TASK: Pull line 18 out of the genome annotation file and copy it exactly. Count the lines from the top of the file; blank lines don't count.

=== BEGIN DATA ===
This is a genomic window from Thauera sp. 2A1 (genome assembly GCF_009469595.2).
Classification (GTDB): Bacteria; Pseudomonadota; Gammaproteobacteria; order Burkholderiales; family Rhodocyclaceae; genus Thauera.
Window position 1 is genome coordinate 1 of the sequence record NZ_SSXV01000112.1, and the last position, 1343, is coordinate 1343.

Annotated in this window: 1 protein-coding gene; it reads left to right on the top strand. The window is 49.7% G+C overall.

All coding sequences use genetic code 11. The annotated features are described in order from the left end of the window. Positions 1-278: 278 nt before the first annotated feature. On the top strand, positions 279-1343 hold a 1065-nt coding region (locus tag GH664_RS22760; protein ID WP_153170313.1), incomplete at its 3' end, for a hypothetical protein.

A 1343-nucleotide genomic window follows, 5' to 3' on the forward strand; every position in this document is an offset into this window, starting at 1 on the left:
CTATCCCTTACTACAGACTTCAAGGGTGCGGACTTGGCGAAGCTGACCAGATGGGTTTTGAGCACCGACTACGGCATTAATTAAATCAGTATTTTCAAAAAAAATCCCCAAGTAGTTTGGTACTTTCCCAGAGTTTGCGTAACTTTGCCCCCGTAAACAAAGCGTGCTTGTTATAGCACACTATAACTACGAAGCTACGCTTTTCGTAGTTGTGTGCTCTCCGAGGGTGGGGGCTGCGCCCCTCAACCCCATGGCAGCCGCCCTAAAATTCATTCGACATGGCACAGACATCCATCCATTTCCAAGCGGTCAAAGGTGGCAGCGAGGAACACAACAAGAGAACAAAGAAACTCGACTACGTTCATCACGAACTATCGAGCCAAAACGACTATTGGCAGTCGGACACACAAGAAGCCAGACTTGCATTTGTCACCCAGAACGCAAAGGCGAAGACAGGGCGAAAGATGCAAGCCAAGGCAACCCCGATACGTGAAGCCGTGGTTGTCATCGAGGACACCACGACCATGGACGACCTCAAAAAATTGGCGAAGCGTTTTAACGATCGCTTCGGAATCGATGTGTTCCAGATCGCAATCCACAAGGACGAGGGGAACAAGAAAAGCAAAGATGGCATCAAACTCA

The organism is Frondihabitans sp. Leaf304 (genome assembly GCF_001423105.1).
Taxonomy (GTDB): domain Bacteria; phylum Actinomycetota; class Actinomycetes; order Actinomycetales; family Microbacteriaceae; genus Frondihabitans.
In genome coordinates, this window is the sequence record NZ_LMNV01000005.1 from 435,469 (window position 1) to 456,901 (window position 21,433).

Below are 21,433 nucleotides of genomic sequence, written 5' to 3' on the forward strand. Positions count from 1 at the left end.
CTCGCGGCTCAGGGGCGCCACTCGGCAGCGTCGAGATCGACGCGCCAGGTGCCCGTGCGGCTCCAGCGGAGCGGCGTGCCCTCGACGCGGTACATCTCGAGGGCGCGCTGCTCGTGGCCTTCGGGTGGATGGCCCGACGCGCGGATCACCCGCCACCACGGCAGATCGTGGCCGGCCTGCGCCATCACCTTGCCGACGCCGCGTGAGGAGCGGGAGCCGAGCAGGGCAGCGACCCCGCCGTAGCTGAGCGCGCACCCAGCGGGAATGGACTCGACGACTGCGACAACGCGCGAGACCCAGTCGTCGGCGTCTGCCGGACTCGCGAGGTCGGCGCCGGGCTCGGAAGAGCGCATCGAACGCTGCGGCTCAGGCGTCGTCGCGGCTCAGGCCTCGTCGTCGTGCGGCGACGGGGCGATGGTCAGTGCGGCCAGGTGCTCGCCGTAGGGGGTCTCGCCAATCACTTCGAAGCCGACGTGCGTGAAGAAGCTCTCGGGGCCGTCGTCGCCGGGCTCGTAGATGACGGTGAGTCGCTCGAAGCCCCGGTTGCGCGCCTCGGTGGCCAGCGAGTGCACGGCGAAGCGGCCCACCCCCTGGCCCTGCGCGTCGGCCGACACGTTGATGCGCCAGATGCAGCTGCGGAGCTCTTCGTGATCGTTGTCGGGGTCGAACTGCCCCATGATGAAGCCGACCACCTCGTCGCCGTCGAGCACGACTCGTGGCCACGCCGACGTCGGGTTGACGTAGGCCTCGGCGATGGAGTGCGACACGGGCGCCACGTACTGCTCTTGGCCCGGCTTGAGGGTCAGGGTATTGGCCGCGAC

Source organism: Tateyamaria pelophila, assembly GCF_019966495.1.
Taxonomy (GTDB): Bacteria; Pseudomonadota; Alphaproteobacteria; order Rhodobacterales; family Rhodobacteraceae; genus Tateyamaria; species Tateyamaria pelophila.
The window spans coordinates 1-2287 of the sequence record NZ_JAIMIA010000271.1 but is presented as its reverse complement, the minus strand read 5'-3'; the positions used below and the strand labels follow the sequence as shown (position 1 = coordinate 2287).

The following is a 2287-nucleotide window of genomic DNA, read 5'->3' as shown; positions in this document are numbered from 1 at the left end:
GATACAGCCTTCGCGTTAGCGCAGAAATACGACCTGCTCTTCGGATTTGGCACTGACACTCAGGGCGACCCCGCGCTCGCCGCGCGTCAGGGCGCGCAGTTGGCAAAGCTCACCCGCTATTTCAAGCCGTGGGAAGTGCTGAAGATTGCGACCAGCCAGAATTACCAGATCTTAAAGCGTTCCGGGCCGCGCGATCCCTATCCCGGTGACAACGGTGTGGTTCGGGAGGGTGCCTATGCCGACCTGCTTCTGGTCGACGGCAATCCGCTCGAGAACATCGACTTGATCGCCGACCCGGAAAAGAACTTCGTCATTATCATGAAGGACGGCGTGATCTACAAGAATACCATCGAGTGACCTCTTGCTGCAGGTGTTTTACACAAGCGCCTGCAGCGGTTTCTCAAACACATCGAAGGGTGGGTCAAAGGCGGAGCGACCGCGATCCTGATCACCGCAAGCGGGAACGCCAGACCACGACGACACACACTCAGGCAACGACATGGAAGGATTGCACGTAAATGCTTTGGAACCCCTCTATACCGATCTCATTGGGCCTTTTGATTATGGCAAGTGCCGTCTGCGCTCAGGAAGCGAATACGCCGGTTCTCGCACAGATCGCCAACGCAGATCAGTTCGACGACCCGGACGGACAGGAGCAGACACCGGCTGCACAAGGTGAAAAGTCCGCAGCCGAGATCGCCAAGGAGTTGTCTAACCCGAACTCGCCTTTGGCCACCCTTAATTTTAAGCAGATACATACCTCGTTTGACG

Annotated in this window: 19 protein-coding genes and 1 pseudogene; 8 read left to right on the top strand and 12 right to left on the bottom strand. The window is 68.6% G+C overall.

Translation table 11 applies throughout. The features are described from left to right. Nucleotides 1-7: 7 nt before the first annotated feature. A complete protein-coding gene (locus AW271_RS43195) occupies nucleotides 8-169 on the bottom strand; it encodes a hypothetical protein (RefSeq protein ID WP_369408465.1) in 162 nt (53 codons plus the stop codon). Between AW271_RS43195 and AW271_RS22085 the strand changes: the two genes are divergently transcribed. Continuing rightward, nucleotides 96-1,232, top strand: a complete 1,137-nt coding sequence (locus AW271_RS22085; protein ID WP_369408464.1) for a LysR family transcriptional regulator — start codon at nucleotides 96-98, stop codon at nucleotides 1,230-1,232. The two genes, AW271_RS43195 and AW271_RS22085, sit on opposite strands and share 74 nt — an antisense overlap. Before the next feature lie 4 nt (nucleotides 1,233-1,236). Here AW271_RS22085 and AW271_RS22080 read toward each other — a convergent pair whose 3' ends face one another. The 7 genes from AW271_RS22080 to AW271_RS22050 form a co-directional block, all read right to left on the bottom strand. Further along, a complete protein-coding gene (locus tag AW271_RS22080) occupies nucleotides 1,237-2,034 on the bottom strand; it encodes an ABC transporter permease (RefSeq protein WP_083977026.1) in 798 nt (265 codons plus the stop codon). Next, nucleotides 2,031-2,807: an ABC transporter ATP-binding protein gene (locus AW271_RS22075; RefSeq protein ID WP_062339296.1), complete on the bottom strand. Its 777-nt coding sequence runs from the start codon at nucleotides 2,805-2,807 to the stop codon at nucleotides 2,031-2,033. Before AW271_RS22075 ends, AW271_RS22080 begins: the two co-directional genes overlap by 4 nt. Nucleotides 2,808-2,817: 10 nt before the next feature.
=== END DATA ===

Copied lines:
Annotated in this window: 19 protein-coding genes and 1 pseudogene; 8 read left to right on the top strand and 12 right to left on the bottom strand. The window is 68.6% G+C overall.